According to the National Association of Home Builders, in 2018 there were approximately 7.5 million second homes, making up 5.5 percent of the total number of homes. These pieces of property are not only real estate that must be planned for, managed, and maintained, they are also the birthplace of happy memories for you and your loved ones. Here are some important estate planning questions to consider to ensure that your place of happy memories is protected.
Deciding the Fate of Your Property
The fate of your vacation property at your death largely depends on how it is currently owned. You need to decide what will happen to your interest in the real estate. This will largely depend on if you are the sole owner or if you own it as a tenant in common with other people.
What will happen after your death?
If you own the property with another person your interest will automatically transfer to the remaining owner without court involvement. If a trust or limited liability company owns your vacation home, the entity will continue to own it after your death. The trust instrument or operating agreement may lay out additional instructions about what will happen at your death.
What Do You Want to Happen?
Proactively creating an estate plan allows you to choose what happens to your money and real estate. The wonderful things is it is legally binding. It is important to note that, if you do not create a plan for your property your state will decide for you. This process involves putting your loved ones through probate.
Probate is the court-supervised process that winds up your affairs. It also distributes your money and property to the appropriate people. It is also important to note that owning real estate in a different state from where you reside could lead to your loved ones having to open two probates.
Options for handling your vacation property:
- Give the property outright to a loved one
- Leave the property outright to a group of people
- Give the property to a group of people as tenants in common and create an ownership agreement
- Prior to your death, transfer the property to your revocable living trust to be held for a long period of time or indefinitely
- Note: State law may limit how long the trust can remain in effect (the rule against perpetuities). If you want the trust to hold the property indefinitely, speak with an experienced estate planning attorney about how to accomplish this goal.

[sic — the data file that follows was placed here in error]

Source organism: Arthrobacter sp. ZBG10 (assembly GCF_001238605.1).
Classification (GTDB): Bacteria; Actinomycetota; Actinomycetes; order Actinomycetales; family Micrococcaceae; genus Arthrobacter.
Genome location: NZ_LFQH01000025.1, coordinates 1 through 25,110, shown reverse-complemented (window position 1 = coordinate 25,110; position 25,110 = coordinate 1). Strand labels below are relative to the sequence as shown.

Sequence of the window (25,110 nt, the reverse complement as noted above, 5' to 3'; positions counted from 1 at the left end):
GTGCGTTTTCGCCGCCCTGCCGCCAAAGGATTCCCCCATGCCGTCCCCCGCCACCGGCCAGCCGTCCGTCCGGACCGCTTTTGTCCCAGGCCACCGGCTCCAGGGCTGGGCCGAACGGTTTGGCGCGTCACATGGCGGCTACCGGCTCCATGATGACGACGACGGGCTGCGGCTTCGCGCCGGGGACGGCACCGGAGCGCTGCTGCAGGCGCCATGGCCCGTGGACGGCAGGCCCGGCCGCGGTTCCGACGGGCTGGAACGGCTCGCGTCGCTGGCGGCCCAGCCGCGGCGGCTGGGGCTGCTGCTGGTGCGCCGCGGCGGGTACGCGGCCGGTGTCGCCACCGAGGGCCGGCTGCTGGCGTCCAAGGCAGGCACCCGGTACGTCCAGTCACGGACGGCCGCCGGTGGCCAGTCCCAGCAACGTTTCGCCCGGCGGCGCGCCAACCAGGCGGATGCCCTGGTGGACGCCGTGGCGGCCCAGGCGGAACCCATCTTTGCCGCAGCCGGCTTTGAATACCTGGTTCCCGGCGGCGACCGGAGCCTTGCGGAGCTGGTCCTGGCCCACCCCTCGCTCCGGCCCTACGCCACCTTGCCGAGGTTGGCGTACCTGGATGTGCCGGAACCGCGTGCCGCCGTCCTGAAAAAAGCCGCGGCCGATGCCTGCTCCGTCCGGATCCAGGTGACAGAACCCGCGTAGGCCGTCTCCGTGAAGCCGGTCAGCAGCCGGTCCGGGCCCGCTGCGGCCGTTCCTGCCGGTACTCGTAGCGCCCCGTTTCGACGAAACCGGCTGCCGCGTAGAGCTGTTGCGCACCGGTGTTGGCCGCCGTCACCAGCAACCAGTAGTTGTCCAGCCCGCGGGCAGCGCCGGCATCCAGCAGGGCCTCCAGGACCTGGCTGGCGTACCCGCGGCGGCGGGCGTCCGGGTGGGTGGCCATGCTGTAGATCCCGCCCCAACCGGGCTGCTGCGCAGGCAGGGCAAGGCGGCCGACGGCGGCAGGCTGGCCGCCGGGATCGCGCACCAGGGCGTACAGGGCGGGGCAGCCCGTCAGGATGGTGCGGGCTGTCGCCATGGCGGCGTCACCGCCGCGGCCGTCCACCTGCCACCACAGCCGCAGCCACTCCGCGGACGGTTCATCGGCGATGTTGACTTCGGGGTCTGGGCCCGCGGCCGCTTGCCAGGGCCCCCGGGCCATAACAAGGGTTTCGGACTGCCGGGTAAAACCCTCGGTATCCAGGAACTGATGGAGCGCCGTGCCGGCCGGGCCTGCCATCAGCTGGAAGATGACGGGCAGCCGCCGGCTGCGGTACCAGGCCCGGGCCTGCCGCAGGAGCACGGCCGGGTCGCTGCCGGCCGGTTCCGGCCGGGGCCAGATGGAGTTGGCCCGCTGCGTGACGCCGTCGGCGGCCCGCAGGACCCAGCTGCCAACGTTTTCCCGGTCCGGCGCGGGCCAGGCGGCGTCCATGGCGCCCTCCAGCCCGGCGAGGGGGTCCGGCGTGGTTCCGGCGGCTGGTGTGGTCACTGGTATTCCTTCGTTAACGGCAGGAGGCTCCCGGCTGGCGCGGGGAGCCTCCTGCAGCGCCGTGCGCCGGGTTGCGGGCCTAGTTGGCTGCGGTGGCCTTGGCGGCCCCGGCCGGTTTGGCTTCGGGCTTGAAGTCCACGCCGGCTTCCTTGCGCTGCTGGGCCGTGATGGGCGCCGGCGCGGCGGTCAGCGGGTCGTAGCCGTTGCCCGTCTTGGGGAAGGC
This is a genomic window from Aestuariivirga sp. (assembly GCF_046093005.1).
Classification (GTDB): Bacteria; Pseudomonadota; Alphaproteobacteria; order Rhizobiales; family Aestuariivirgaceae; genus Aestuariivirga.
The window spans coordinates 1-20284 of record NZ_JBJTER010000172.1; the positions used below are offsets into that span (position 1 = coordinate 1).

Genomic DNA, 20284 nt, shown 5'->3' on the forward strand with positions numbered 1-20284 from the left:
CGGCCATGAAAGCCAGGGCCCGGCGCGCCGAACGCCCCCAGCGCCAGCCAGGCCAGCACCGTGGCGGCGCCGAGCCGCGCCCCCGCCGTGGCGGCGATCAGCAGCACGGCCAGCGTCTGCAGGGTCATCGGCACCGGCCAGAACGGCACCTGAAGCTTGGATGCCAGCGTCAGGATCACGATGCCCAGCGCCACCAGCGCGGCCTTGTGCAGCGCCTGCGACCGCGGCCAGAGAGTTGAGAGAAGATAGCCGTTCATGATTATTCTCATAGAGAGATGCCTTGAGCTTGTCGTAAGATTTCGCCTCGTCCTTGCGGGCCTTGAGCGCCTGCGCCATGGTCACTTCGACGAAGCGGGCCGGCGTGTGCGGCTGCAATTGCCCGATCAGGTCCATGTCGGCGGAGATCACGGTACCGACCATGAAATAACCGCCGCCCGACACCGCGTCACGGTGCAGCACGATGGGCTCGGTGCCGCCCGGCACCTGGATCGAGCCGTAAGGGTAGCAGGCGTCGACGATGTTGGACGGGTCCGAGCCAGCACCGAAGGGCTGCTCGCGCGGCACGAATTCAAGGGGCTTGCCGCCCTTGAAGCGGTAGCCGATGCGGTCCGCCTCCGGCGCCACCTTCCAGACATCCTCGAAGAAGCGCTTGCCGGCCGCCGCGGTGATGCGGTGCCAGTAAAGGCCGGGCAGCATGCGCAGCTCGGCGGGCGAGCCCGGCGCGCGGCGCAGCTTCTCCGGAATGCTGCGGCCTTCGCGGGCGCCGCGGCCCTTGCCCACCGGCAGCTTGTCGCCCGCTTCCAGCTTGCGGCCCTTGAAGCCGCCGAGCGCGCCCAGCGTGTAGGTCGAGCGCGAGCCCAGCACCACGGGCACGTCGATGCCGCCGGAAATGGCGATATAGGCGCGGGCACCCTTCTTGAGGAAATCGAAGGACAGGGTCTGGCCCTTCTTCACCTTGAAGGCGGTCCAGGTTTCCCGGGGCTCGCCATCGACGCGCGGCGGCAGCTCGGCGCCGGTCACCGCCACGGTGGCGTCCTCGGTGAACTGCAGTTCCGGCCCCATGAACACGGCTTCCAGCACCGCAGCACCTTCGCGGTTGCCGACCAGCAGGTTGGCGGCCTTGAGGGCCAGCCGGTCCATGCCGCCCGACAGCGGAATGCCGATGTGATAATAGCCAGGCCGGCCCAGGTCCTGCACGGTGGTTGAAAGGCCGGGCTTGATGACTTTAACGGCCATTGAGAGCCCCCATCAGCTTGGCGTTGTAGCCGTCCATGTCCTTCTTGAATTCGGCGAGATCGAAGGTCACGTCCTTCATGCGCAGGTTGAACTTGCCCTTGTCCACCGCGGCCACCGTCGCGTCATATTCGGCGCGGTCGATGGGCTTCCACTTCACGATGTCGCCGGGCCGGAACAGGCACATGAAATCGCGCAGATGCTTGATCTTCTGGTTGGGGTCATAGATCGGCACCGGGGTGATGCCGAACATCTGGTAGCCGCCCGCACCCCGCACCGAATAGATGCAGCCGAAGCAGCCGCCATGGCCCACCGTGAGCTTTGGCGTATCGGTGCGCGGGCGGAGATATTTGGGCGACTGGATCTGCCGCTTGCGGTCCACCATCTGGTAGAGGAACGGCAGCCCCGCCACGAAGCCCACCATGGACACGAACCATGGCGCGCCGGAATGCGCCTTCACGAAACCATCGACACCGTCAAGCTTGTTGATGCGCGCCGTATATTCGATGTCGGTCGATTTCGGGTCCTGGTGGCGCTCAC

- Prior to your death, transfer the property to a special trust that owns only the property to be held for a long period of time or indefinitely
- Prior to your death, transfer the property to a limited liability company to be held for a long period of time or indefinitely
- Instruct your trusted decision maker who will wind up your affairs to sell the property
Can Your Beneficiary Afford the Vacation Property?
While there may be a lot of happy memories associated with your vacation property, there are also a lot of responsibilities. Whoever you leave your property to will become responsible for the financial obligations. If you wish your beneficiary to keep the property, you need to consider whether they can meet the financial obligations. In the event that they do not meet the obligations, they may end up prematurely selling it.
Do Your Beneficiaries All Get Along?
All your children may get along now, but will they still be able to come together and see eye to eye when you are no longer living? Owning real estate together means that they need to be able to communicate, agree, and equally contribute to the property’s maintenance. A proper estate plan can address these potential issues by outlining
- everyone’s responsibilities with respect to the property,
- everyone’s rights to the property,
- who makes the decisions,
- what to do if a dispute arises, and
- how someone can walk away from the property.
What Should You Do to Make Your Wish a Reality?
First, you need to legally document your wishes. This ensures that your loved ones know what your wishes are and that they will be followed. It also documents that all possible scenarios have been planned for.
Second, if you have concerns about your beneficiaries being able to financially maintain the property you need a plan. It is recommended that you meet with a financial advisor. The financial advisor will help you design a plan that allows money to be set aside for its maintenance. Also, you need to meet with an insurance agent to make sure that the property is properly insured. You may also need to acquire additional life insurance as another source of financial liquidity for its maintenance.
Finally, you should meet with your tax adviser to make sure that you know of any potential tax consequences of transferring the vacation property, whether during your lifetime or at your death.
If you are interested in learning more about your options for protecting your vacation property and having your wishes for it carried out, please contact us at (949) 333-3702 or click the button below.
 Na Zhao, Nation’s Stock of Second Homes, National Assoc. of Home Builders Discusses Economics and Housing Policy, Eye on Housing (Oct. 16, 2020), https://eyeonhousing.org/2020/10/nations-stock-of-second-homes-2/).
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Kevin Snyder is a husband, father, and an Orange County estate planning attorney and elder law attorney at Snyder Law, PC in Irvine, California. He's all about family and passionate about estate planning, elder law, and veterans. He founded Snyder Law to help people be prepared and have the peace of mind they are protecting their families and aging parents for when life happens.